The life of a West Ham fan

Western Ham fans. (Photo by Richard Heathcote/Getty Images)
Western Ham fans. (Photo by Richard Heathcote/Getty Images) /

Supporting West Ham United is filled with constant highs and lows and during my own lifetime of following the club, I have loved every second of it.

It was the 21st of November 1999 that five-year-old me first had a matchday experience at our beloved and sorely missed Upton Park. My late dad, Graham Palmer, who was as passionate a supporter as any, and my oldest brother James travelled up by train through the jubilee to West Ham then onto the district line to Upton Park.

Watching on as hundreds, thousands of fans, almost like a sea of claret and blue were shuffling forwards to exit the station and head for the ground.

I remember walking past the various local pubs, hearing the songs being chanted from inside The Boleyn pub, my dad would always stop at the matchday programme stand, but this particular one also were selling programmes for games years gone by and my dad would tell me about each game when I had questions to ask.

To then entering this beautiful stadium which felt so rustic from the inside yet modern as we entered into the terraces and we were seated up in what we knew as the Dr. Martins stand at that time, my first time watching the players walk out on the pitch…

West Ham fortunes always hiding

West Ham, Boleyn Ground.
Boleyn Ground, West Ham. (Photo by Julian Finney/Getty Images) /

The roar from the fans as the music would cut out in the clubs anthem ‘Bubbles’, I instantly fell in love with football and in particular with West Ham.

Little did I know, my first game went on to be a high goal-scoring thriller finishing 4-3 to the hammers with goals from Wanchope, Di Canio, Marc-Vivien Foe and Lampard just edging the tie after West Ham had fallen behind twice earlier in the game.

After each game, my dad would stay behind hours to collect signatures. We still to this day have the books of signatures from players dating back to early 1900s whom my dad had written to in earlier years. He had every player who had played for the West Ham be it a one-minute appearance or had played for the club for several years.

One of the stewards at Upton Park noticed my dad would spend hours each game holding his collection album and kindly offered access to wait by the doors as the players would leave as opposed to behind the car park gates so he could ensure best chance to get the players he needed to sign.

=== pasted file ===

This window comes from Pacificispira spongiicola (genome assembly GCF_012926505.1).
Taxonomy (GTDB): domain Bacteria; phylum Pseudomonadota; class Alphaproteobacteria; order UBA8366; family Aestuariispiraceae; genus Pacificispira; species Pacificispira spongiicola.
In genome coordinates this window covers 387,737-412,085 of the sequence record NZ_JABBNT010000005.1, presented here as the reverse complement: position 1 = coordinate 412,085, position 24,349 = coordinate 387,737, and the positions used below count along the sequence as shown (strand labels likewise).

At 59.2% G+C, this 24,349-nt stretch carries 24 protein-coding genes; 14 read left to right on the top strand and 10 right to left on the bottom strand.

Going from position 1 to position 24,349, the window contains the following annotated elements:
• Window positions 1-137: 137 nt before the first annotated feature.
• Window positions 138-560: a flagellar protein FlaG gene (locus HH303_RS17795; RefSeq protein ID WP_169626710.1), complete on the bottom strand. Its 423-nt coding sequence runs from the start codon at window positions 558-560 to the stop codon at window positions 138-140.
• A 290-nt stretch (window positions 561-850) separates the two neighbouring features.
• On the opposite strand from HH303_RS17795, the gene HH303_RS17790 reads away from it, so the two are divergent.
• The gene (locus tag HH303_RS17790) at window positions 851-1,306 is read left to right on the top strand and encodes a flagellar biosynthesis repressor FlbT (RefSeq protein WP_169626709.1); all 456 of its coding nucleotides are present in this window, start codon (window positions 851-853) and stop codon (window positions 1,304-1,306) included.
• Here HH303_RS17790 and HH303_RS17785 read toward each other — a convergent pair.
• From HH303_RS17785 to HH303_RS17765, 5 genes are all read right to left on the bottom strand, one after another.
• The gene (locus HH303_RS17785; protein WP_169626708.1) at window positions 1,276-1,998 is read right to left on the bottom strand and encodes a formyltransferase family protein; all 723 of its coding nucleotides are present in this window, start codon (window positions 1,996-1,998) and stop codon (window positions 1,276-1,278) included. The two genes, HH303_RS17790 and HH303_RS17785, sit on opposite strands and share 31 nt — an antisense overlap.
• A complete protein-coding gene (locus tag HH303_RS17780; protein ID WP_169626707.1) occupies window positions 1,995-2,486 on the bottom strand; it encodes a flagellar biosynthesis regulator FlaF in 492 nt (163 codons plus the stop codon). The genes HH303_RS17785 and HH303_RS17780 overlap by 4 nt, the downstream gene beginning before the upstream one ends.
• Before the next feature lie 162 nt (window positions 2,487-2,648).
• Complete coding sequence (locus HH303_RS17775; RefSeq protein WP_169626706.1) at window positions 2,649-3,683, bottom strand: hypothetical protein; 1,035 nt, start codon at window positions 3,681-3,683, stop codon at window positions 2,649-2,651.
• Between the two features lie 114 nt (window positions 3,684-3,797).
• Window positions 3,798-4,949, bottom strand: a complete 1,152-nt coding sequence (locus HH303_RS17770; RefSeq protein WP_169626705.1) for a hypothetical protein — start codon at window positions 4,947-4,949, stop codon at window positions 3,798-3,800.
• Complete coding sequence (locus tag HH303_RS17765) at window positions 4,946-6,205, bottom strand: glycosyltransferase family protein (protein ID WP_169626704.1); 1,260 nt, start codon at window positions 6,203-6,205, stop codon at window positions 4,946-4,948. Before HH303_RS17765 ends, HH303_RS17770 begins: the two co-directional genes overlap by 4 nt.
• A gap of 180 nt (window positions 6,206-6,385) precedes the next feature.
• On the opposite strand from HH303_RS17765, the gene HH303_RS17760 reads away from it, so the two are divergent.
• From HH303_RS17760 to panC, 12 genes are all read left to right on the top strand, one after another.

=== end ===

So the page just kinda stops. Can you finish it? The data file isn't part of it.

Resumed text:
George McCartney, a player he had needed for a long time finally signed on this occasion and I will always remember my dad asking him why he would never sign for anyone and George replied ‘I just try to keep my head down you know’ with his thick Irish accent and my dad just laughed it off.

We would also after games be hunting for newspaper clippings for previous matches as my dad had put together so many books with articles for each game and the match reports, it truly was a work of art and is no wonder why the passion he had lives on within me. Graham Palmer, our dad, ashes now lay at the memorial grounds outside The Boleyn Ground.

West Ham Fans.
West Ham Fans. (Photo by Visionhaus) /

Fast forward to now and sadly I cannot go to the games with my him anymore, I have seen West Ham relegated twice, promoted twice, lose a playoff final and an FA Cup final, watched us change stadium and manager countless times, the unforgettable final season at The Boleyn but I have loved every second of it.

That final game at Upton Park, in a 3-2 win over Manchester United, meant more to me than just the football and saying farewell to the stadium. My dad passed in 2010 so wasn’t around to witness the end of an era and all of my memories with him that we shared at the ground came rushing back to me that night. What a way to bow out it was!

Anyone who knows me will tell you I am one of the most pessimistic West Ham fans you will ever meet, after years of fortunes hiding I sit and bite my nails with every minute that passes during the games, praying that the team won’t ruin my weekend!

We all have our own stories but no matter how frustrating the team can be to watch at times, not this season at least, I will always don the claret and blue shirt proudly upon my chest and shout ‘COME ON YOU IRONS’, my oldest brother and I passionately follow this team like so many thousands of others and will do so always and pass on to the next generation like our dad did before us.

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Onto Leeds United on Monday night as we watch the hammers continue the push for a place amongst the elite clubs next season as game by game we wait for when we can return to the stadium to get behind the team once more.